By Sophie Harrington
The path to new varieties of hybrid seeds created by companies such as Monsanto and Pioneer is long and expensive. They come from crosses between lines of inbred seeds, each line of which can cost between 30 and 40 million USD and take up to 8 years to develop. These seeds are closely guarded by the companies, with concerns that individuals or other companies might attempt to obtain varieties of inbred seed that they could then cross with a separate inbred, creating their own hybrid line. But until recently international espionage hadn’t been considered.
As reported in the New York Times, various Chinese nationals are suspected of returning inbred rice seeds to crop researchers in mainland China. Mo Hailong is one of the few who has been charged with stealing trade secrets. Mr. Mo was caught in 2011 digging up seeds in a DuPont research farm, from which he fled in true super-spy style in a getaway car. The F.B.I had Mr. Mo under surveillance until his arrest last December.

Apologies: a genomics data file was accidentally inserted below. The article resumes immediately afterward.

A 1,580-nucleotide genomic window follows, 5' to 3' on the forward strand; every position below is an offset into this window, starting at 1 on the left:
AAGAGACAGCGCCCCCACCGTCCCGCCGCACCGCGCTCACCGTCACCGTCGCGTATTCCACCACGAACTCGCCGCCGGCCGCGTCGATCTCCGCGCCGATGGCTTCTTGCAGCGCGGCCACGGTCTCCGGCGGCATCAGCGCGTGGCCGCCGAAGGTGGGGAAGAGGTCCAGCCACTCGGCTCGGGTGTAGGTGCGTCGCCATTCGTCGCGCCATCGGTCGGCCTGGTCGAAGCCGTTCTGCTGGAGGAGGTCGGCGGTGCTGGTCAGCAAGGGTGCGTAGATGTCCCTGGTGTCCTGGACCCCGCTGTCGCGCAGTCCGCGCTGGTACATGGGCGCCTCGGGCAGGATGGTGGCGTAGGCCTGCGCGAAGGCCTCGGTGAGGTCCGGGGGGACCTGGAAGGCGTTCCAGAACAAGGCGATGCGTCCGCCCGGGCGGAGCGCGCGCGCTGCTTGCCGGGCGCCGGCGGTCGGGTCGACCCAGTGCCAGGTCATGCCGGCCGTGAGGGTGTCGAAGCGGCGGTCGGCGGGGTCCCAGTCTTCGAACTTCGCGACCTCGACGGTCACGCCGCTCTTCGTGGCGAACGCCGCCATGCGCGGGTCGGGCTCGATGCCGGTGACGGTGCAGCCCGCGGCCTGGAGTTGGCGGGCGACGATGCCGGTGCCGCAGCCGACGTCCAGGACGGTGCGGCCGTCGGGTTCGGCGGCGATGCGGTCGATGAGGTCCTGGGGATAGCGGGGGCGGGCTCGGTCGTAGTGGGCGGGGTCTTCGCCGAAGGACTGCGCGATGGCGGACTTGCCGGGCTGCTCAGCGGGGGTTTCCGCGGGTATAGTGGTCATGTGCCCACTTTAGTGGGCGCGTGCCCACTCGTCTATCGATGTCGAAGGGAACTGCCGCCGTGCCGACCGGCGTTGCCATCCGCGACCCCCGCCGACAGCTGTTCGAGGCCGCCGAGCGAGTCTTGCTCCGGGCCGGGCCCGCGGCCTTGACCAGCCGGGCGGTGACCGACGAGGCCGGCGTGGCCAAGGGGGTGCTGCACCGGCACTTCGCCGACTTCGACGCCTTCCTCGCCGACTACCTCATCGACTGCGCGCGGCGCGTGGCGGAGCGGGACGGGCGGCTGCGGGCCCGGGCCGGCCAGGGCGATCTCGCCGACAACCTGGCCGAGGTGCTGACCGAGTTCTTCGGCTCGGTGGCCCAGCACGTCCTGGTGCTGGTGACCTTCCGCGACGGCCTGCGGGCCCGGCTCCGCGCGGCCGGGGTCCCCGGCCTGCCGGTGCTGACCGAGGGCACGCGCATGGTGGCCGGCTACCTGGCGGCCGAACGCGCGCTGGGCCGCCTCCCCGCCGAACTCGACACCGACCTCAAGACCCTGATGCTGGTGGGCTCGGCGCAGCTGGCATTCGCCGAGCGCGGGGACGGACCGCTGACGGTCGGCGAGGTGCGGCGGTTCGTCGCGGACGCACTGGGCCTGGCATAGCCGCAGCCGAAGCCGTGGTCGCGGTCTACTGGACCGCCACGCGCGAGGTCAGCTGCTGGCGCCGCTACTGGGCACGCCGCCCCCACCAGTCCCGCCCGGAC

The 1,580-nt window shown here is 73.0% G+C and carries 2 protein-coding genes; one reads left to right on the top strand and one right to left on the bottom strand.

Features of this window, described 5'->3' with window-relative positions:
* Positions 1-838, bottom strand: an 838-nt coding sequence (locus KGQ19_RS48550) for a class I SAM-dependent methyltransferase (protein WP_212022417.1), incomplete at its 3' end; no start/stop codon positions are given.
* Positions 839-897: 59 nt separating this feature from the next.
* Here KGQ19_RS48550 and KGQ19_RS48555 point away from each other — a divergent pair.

While the implication of China in a case of so-called “economic espionage” is in and of itself not particularly surprising, the reach into agriculture is unprecedented. But perhaps this, too, is to be expected. Growing middle class populations have resulted in a sharp increase in demand for meat, putting pressure on the supply of corn, often diverted for use as animal feed rather than as food. In the US requirements for ethanol in fuel have also served to drive up the prices of the crop. Obtaining a new line of more virile and fit crops, such as corn, could be crucial in allowing an increase in production.
Yet the strict control that companies such as Monsanto and DuPont have maintained over their proprietary seeds has been a barrier to the easy dissemination of such traits. Corn yields per plant in China haven’t changed significantly in many years, while it’s been over 10 years since the last major Chinese hybrid strain was developed. Stealing the inbred lines developed by American corporations appears to be much quicker and more effective when you aren’t caught. It’s unlikely that this will be the last we hear of agricultural espionage.
More details on the case can be found here